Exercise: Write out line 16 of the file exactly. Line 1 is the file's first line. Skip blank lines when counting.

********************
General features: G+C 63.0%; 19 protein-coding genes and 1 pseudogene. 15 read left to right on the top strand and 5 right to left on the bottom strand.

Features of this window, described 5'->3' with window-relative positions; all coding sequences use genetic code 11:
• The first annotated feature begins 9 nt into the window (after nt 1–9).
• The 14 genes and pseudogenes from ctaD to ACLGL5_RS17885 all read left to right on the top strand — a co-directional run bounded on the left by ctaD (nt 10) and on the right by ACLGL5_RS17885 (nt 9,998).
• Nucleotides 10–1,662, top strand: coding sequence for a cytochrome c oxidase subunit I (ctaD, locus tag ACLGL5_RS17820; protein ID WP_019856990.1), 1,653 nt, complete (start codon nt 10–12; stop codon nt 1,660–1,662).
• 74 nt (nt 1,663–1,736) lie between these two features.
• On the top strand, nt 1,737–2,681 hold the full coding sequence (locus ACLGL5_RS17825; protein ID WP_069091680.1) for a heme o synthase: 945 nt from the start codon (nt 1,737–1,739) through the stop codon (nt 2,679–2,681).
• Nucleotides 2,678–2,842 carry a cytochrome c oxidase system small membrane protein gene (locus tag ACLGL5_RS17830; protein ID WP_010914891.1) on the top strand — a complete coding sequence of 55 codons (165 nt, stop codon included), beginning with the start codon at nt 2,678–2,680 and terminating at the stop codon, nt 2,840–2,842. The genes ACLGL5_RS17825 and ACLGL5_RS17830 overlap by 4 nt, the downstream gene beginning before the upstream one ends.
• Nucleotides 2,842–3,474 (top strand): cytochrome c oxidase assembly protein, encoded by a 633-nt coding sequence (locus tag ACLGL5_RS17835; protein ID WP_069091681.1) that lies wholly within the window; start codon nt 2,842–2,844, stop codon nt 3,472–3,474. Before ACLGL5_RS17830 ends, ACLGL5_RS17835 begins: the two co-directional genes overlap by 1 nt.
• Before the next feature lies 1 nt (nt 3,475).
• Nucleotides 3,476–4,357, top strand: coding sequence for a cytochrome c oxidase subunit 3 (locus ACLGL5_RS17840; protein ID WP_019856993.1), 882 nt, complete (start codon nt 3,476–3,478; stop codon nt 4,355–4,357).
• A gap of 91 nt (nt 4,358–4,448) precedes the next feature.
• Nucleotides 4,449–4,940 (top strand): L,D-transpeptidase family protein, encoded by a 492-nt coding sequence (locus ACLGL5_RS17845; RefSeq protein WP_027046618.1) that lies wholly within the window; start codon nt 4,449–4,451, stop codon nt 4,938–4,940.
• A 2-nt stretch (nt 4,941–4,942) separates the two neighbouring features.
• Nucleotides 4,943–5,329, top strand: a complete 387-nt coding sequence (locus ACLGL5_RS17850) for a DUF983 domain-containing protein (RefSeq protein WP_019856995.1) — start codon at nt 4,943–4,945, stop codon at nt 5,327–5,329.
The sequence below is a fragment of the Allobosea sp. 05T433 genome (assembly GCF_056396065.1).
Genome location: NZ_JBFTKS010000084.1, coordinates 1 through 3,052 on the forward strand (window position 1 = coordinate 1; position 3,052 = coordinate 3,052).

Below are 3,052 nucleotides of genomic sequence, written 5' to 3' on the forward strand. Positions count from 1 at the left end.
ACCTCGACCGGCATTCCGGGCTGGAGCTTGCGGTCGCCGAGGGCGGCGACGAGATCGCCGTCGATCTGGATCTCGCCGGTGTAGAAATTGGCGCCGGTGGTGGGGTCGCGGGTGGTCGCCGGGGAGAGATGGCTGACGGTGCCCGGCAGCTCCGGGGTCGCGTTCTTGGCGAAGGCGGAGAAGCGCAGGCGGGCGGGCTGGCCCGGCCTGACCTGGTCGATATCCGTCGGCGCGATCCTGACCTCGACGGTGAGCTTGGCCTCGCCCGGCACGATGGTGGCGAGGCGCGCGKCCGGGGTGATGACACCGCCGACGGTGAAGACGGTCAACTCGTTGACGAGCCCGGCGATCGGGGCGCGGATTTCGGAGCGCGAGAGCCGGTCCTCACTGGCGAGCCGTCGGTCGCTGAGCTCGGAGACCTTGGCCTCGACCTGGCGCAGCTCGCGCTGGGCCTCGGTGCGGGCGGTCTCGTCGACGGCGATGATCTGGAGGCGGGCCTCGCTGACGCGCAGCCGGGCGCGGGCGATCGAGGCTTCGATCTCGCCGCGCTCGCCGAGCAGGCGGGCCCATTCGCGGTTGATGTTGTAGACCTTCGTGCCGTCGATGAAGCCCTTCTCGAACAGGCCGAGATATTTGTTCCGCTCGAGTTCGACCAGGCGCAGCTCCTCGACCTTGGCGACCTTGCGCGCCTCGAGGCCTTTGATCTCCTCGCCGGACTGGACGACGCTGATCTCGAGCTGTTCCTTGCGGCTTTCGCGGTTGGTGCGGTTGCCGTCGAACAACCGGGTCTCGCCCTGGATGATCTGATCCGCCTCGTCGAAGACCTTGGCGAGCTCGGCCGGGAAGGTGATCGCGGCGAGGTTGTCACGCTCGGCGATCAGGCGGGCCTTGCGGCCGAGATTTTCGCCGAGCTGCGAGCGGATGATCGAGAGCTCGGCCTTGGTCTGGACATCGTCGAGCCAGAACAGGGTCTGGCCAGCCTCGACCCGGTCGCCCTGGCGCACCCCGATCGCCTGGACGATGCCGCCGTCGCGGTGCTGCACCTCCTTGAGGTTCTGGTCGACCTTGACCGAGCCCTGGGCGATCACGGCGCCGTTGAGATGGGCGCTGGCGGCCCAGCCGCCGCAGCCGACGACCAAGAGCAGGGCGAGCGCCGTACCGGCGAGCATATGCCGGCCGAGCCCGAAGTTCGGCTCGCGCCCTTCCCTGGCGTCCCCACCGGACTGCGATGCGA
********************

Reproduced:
The sequence below is a fragment of the Allobosea sp. 05T433 genome (assembly GCF_056396065.1).